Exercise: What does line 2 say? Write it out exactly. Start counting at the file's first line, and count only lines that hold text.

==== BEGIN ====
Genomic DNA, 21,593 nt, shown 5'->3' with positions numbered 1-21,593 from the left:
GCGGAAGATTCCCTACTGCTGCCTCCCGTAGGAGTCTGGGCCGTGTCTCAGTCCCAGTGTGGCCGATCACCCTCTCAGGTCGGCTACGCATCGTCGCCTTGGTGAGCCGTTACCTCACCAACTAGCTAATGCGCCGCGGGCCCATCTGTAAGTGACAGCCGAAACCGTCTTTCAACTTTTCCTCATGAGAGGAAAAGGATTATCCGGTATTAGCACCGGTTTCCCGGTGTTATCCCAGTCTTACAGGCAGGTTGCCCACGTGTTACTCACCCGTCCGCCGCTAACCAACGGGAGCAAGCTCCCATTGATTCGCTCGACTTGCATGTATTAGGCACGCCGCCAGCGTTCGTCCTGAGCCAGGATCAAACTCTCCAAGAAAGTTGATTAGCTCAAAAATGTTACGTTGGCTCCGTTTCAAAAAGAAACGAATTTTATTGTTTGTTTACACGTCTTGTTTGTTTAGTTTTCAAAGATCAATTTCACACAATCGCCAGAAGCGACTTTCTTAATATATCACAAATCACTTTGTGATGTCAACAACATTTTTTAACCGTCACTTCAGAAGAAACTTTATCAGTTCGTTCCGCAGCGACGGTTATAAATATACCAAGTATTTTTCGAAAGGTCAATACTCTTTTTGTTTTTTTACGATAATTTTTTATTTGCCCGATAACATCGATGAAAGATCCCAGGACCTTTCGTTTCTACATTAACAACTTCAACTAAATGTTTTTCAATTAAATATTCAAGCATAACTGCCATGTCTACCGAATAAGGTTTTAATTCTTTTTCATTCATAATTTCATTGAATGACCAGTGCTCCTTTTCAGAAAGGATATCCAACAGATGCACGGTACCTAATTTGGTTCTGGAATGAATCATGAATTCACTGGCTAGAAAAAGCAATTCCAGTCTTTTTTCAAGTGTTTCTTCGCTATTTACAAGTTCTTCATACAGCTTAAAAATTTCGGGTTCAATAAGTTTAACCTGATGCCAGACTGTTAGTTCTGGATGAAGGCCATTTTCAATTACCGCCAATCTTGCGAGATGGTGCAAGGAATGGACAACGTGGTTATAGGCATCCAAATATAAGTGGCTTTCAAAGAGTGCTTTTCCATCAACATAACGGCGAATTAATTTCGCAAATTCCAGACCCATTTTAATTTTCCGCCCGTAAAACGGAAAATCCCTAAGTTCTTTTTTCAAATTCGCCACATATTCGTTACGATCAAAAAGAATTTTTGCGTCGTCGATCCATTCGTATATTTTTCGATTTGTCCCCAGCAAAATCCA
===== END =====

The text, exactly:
GCGGAAGATTCCCTACTGCTGCCTCCCGTAGGAGTCTGGGCCGTGTCTCAGTCCCAGTGTGGCCGATCACCCTCTCAGGTCGGCTACGCATCGTCGCCTTGGTGAGCCGTTACCTCACCAACTAGCTAATGCGCCGCGGGCCCATCTGTAAGTGACAGCCGAAACCGTCTTTCAACTTTTCCTCATGAGAGGAAAAGGATTATCCGGTATTAGCACCGGTTTCCCGGTGTTATCCCAGTCTTACAGGCAGGTTGCCCACGTGTTACTCACCCGTCCGCCGCTAACCAACGGGAGCAAGCTCCCATTGATTCGCTCGACTTGCATGTATTAGGCACGCCGCCAGCGTTCGTCCTGAGCCAGGATCAAACTCTCCAAGAAAGTTGATTAGCTCAAAAATGTTACGTTGGCTCCGTTTCAAAAAGAAACGAATTTTATTGTTTGTTTACACGTCTTGTTTGTTTAGTTTTCAAAGATCAATTTCACACAATCGCCAGAAGCGACTTTCTTAATATATCACAAATCACTTTGTGATGTCAACAACATTTTTTAACCGTCACTTCAGAAGAAACTTTATCAGTTCGTTCCGCAGCGACGGTTATAAATATACCAAGTATTTTTCGAAAGGTCAATACTCTTTTTGTTTTTTTACGATAATTTTTTATTTGCCCGATAACATCGATGAAAGATCCCAGGACCTTTCGTTTCTACATTAACAACTTCAACTAAATGTTTTTCAATTAAATATTCAAGCATAACTGCCATGTCTACCGAATAAGGTTTTAATTCTTTTTCATTCATAATTTCATTGAATGACCAGTGCTCCTTTTCAGAAAGGATATCCAACAGATGCACGGTACCTAATTTGGTTCTGGAATGAATCATGAATTCACTGGCTAGAAAAAGCAATTCCAGTCTTTTTTCAAGTGTTTCTTCGCTATTTACAAGTTCTTCATACAGCTTAAAAATTTCGGGTTCAATAAGTTTAACCTGATGCCAGACTGTTAGTTCTGGATGAAGGCCATTTTCAATTACCGCCAATCTTGCGAGATGGTGCAAGGAATGGACAACGTGGTTATAGGCATCCAAATATAAGTGGCTTTCAAAGAGTGCTTTTCCATCAACATAACGGCGAATTAATTTCGCAAATTCCAGACCCATTTTAATTTTCCGCCCGTAAAACGGAAAATCCCTAAGTTCTTTTTTCAAATTCGCCACATATTCGTTACGATCAAAAAGAATTTTTGCGTCGTCGATCCATTCGTATATTTTTCGATTTGTCCCCAGCAAAATCCA